Dapin’s departure in 2012 from Fairfax Media (to which he subsequently returned as a contributor) and the loss of his Good Weekend column, were reported extensively in the Australian press.[1][2] In recent years, he has become more prominent as a novelist and historian. In July 2014 he was commissioned by the Centenary of Anzac Jewish Program to write a military history book Jewish Anzacs, published by the Sydney Jewish Museum.[5] In July 2017 he was named as one of the screenwriters on the second season of TV show Wolf Creek[6] – he is credited on two episodes of the show.[7]

Interviews[edit]

  • The Sydney Morning Herald - "Mark Dapin, author of R&R, finds children and fiction are all that matters" by Susan Chenery[8]

Awards and nominations[edit]

  • 2010, Ned Kelly Awards, best first fiction, winner, King of the Cross[9]
  • 2012, Miles Franklin Award, longlist, Spirit House[10]
  • 2012, Age Book of the Year, shortlist, Spirit House[11]
  • 2014, Royal Society of Literature’s Ondaatje Prize, shortlist, Spirit House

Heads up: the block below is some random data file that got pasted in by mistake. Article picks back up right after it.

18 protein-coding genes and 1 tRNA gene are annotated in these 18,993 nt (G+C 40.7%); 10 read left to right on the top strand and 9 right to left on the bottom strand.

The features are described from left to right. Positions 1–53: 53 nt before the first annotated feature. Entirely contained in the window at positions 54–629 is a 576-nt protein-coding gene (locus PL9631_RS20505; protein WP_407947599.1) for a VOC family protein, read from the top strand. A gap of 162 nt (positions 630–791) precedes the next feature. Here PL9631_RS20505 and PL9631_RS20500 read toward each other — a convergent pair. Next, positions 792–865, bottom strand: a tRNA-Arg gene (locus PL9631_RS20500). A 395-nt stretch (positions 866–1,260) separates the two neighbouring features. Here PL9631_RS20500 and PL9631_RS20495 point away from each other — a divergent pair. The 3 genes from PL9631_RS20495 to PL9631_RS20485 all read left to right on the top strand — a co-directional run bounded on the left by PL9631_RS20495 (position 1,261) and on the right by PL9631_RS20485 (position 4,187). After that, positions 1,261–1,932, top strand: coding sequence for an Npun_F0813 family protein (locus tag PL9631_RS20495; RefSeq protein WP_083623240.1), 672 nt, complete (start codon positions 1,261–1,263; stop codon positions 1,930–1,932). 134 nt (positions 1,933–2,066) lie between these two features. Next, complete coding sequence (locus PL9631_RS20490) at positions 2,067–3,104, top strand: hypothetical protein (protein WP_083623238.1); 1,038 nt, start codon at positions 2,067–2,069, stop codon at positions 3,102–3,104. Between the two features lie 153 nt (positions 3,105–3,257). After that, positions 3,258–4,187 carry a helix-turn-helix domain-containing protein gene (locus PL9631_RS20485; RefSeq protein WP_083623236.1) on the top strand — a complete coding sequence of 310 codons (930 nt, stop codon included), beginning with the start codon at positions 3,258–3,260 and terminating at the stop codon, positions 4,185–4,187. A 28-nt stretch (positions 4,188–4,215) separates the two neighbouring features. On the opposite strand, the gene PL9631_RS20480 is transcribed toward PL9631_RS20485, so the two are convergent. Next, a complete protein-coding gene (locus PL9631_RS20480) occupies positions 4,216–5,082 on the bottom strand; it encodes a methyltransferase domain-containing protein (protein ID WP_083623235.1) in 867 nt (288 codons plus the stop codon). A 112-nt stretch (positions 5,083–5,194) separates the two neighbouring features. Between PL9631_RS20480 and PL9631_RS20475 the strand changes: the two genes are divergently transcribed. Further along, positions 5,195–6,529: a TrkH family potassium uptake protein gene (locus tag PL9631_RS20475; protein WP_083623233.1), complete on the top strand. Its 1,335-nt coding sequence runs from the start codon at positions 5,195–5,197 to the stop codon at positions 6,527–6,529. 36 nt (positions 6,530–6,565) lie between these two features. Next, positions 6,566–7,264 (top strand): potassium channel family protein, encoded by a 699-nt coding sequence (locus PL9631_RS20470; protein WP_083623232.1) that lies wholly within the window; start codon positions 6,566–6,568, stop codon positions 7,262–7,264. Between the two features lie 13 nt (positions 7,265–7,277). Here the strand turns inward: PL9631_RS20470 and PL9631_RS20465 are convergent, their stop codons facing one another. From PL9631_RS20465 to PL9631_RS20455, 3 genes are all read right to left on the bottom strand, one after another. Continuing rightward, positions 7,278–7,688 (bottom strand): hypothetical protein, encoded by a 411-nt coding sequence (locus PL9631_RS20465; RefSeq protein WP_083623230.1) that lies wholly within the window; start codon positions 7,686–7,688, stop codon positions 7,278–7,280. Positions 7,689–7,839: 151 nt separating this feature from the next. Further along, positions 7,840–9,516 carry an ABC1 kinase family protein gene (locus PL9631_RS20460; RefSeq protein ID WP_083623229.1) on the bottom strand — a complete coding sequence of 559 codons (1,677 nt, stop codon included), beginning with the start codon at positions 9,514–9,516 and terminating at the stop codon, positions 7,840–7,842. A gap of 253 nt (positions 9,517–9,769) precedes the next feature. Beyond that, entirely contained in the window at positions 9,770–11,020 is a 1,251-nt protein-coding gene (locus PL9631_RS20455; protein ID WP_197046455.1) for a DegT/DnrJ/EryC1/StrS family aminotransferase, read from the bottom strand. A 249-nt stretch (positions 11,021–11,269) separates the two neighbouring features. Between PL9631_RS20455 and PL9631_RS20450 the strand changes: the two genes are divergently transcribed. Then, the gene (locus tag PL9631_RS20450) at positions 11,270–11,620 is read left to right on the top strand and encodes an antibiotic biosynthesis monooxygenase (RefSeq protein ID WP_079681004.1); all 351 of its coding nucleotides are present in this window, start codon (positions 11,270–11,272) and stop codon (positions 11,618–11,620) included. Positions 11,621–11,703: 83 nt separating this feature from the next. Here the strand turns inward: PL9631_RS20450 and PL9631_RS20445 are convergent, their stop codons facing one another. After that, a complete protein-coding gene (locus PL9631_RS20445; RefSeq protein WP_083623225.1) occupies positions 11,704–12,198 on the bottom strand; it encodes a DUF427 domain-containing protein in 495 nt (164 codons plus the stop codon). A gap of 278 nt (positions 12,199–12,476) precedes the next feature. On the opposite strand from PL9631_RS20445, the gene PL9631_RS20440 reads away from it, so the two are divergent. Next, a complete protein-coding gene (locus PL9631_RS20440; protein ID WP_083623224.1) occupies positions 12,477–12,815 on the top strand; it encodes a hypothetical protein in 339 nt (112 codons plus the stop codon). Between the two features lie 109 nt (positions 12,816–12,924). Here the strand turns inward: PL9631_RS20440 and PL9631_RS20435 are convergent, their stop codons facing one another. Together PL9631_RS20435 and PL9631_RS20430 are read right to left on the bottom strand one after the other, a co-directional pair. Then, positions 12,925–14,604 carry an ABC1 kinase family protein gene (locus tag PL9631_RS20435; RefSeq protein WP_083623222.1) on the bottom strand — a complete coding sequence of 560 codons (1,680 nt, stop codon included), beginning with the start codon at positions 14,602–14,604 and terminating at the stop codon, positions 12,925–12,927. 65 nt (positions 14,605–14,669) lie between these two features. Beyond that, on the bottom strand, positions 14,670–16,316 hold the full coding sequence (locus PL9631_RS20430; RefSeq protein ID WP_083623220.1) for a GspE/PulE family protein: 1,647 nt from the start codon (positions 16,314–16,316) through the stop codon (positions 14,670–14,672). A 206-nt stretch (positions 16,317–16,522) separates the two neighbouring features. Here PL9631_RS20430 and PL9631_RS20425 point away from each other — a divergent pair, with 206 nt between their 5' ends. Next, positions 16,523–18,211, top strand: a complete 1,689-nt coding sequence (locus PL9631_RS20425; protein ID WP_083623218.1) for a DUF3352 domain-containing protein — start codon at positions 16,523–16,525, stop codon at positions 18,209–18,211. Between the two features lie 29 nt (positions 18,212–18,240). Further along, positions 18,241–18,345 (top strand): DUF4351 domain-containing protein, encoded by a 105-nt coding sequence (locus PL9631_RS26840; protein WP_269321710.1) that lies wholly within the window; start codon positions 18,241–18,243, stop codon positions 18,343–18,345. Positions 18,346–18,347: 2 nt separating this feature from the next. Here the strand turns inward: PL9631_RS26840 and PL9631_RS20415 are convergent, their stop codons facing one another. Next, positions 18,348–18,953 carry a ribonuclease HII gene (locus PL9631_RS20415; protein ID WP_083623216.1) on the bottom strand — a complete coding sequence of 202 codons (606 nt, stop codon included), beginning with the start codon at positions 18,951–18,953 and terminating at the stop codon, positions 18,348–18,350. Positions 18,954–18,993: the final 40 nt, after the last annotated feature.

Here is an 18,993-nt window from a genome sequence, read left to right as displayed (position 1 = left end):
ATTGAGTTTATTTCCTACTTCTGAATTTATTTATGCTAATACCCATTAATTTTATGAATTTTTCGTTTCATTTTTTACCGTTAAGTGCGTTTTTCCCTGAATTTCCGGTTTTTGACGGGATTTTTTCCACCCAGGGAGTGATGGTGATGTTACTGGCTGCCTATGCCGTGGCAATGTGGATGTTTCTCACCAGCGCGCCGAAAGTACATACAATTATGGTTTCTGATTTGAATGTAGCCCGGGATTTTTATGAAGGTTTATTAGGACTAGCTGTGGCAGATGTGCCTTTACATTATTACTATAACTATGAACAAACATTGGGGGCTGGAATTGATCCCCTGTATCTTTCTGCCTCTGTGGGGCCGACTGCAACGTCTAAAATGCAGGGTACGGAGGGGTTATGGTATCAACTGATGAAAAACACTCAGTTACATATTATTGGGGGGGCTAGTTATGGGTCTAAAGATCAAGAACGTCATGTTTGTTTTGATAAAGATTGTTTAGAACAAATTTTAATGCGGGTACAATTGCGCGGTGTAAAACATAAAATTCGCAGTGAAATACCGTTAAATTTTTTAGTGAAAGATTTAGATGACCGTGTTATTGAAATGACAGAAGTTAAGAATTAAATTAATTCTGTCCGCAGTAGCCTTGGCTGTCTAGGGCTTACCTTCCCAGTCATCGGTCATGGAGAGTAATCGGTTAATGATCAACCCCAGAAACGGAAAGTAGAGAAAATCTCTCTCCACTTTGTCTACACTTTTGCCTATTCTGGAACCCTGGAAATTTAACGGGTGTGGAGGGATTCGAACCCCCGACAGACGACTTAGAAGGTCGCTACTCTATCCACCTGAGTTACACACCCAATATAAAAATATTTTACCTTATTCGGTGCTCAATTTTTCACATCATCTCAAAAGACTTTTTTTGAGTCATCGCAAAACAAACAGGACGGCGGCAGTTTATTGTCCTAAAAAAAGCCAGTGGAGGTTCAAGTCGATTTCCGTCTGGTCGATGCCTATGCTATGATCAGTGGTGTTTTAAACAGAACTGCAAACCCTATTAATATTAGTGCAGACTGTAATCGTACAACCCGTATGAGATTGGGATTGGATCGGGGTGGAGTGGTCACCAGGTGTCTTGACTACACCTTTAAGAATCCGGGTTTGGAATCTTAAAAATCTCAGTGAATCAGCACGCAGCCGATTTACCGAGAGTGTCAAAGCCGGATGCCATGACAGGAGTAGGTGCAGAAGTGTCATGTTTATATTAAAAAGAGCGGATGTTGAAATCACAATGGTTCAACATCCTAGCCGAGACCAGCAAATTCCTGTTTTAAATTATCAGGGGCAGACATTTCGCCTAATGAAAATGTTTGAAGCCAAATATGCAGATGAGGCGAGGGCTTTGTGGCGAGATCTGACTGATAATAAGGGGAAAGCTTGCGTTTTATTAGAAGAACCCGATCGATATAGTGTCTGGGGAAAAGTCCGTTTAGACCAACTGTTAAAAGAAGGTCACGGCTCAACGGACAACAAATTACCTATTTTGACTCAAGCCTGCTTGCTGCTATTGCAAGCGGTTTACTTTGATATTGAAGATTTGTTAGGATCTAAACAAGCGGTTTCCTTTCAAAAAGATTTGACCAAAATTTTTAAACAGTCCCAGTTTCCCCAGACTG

• 2015, 'The Nib': CAL Waverley Library Award for Literature — Alex Buzo Shortlist Prize, winner, The Nashos' War
  • 2015, 'The Nib': CAL Waverley Library Award for Literature — People's Choice Award, winner, The Nashos' War
  • 2016, New South Wales Premier's Literary Awards — Douglas Stewart Prize for Non-fiction, shortlist, The Nashos' War
  • 2016, Ned Kelly Awards, best crime novel, shortlist, R&R[12]
  • 2017, Mark and Evette Moran Nib Literary Award Military History Prize 2017, shortlisted, Jewish Anzacs[13]

Bibliography[edit]

Books[edit]

  • Sex & Money: How I lived, breathed, read, wrote, loved, hated, dreamed and drank men's magazines (2004) ISBN 978-1-7411-4320-1
  • Fridge Magnets are Bastards (2007) ISBN 978-0-7322-8521-0
  • Strange Country (2008) ISBN 978-1-4050-3872-0
  • King of the Cross (2009) ISBN 978-1-4050-3962-8
  • Spirit House (2011) ISBN 978-1-4050-4018-1
  • The Penguin Book of Australian War Writing (2011) ISBN 978-0-6700-7552-2
  • From the Trenches: The best ANZAC writing of World War One (2013) ISBN 978-0-6700-7781-6
  • The Nashos' War: Australia's national servicemen and Vietnam (2014) ISBN 978-0-6700-7705-2
  • R&R (2015) ISBN 978-0-6700-7820-2
  • Jewish Anzacs: Jews in the Australian Military (2017) ISBN 978-1-7422-3535-6
  • Australia's Vietnam: Myth vs History (2019) ISBN 978-1-7422-3636-0

Short stories[edit]

  • Dapin, Mark (1993). "My Grandmother's House". Meanjin. 52 (3): 465–476.
  • Dapin, Mark (1997). "Queer". Enter... : HQ/Flamingo Short Story Collection: 95–106.
  • Dapin, Mark (2008). "The Face of 1970". Meanjin. 67 (3): 140–145.
  • Dapin, Mark (2010). "Visitors' Day". The Best Australian Stories 2011: 148–155.